Yanchep’s Roy Murphy keen on bees

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Roy Murphy of Yanchep is passionate about bees and the beekeeping industry. Picture: Anita McInnes

A YANCHEP beekeeper is keen to deliver talks to schools to educate students about bees.

Roy Murphy said he and his wife Leanne believed awareness started with the younger generation and they wanted to emphasise the importance of bees and what they do for people.

Through their business Sticky Prick Bee Haven the Murphys provide a professional swarm removal service, bee hive rentals and pollination as well as producing raw honey.

“Our honey is processed a lot different from the supermarkets,’’ he said.

“Ours is cold extracted, meaning we use no heat.

“So the honey is totally heat free, is labour intensified but the product is better giving customers honey with all the goodness in a glass jar.

“We want to give clients a product like our grandmas and their grandmas which is raw, unprocessed and all natural.

“I believe it’s time we look at more natural food straight from the farmers and not factories.

Mr Murphy used to keep bees with his father in his younger days before taking up another trade.

A back injury forced him to rethink his future and taking up beekeeping provided him not only with a job but a total passion for the industry and the bees themselves.

“It has been a bit of trial and error along the way but I talk to a lot of other beekeepers and mentors – without giving too many secrets out.’’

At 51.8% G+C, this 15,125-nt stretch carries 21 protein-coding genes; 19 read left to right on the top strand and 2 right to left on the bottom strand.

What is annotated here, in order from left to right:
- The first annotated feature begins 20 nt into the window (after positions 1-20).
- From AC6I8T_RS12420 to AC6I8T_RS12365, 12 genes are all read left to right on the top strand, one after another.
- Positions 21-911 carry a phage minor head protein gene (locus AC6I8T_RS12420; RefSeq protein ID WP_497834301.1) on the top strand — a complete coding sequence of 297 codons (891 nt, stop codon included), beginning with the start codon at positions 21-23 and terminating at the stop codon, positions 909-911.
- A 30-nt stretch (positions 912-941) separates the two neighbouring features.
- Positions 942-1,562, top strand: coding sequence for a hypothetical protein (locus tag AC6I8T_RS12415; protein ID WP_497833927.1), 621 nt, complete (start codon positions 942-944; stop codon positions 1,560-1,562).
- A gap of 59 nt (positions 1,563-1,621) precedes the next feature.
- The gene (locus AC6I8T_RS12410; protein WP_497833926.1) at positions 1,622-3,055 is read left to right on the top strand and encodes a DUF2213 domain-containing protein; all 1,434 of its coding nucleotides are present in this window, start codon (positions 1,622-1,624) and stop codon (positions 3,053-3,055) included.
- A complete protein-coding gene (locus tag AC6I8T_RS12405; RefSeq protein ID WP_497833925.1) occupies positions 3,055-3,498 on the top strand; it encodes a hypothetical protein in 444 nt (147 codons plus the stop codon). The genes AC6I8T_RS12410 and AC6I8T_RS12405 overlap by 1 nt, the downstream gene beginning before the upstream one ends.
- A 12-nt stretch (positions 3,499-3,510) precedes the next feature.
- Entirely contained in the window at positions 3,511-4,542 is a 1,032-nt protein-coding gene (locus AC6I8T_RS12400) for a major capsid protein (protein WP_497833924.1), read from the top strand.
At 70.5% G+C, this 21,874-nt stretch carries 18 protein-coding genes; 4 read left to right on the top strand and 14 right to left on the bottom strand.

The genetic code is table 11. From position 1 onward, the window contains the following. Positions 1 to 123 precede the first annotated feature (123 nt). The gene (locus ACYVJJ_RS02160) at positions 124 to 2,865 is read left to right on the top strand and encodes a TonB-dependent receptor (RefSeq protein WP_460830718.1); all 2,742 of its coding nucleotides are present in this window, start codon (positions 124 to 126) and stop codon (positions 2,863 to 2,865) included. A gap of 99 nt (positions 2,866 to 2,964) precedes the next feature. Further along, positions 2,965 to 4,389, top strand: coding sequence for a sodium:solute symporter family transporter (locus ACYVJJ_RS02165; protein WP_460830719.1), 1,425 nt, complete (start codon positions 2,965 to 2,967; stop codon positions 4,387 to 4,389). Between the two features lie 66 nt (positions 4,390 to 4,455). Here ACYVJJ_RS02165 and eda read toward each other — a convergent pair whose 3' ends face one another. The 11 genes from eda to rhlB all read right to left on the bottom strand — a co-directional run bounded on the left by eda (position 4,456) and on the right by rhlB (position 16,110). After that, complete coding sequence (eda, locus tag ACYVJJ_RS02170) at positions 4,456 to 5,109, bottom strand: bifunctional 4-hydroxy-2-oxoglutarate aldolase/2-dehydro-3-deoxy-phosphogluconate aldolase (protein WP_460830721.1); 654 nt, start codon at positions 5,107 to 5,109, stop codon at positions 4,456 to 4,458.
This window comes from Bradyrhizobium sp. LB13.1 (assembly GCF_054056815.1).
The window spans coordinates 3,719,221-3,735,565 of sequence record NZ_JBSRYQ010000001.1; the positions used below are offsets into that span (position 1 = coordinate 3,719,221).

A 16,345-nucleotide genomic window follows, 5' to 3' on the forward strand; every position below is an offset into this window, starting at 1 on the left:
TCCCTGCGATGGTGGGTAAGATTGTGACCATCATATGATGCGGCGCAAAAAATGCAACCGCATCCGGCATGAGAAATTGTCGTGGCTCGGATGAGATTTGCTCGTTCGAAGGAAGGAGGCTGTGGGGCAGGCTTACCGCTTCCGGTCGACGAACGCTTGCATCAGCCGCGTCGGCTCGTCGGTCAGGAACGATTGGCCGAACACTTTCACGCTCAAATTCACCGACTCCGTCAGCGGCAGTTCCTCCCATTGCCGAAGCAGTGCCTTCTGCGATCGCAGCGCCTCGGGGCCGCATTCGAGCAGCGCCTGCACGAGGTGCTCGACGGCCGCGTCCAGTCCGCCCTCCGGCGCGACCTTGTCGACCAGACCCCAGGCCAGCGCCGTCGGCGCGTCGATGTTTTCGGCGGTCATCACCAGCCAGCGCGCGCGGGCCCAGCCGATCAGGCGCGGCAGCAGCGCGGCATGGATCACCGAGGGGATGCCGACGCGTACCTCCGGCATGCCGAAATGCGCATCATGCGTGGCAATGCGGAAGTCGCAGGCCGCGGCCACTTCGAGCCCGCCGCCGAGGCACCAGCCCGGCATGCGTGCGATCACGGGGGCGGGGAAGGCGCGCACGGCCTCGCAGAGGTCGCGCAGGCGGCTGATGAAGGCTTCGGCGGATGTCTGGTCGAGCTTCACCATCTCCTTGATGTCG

He has 40 to 45 hives mainly in the Yanchep and Wanerie districts.

He is also keen to hear from people who come across swarms – usually from August through to November.

“We want people to stop calling the pest control when they come across bees.’’

While collecting honey from bees was a bonus for he and his wife, his main reason was to give the “little pollinator” a home.

“While there is always going to be land cleared by bushfires and housing development, these bees only have a short few days in spring to find a home and that’s why I’m trying to bring bees back into our lives by doing beehive rentals in suburban and rural backyards.

“We supply honey by chasing the flora around WA using farmer’s land in exchange for honey, building up a trust with landowners at the same time.

“We don’t want people to use pesticides.

“While the shortage of honey is not such a huge deal in WA, we do have some of the best bees in the world and need to protect them against imported diseases and viruses with our strict quarantine rules.”

He is always on the lookout for land with jarrah, banksia and red gum trees where he can keep his bees.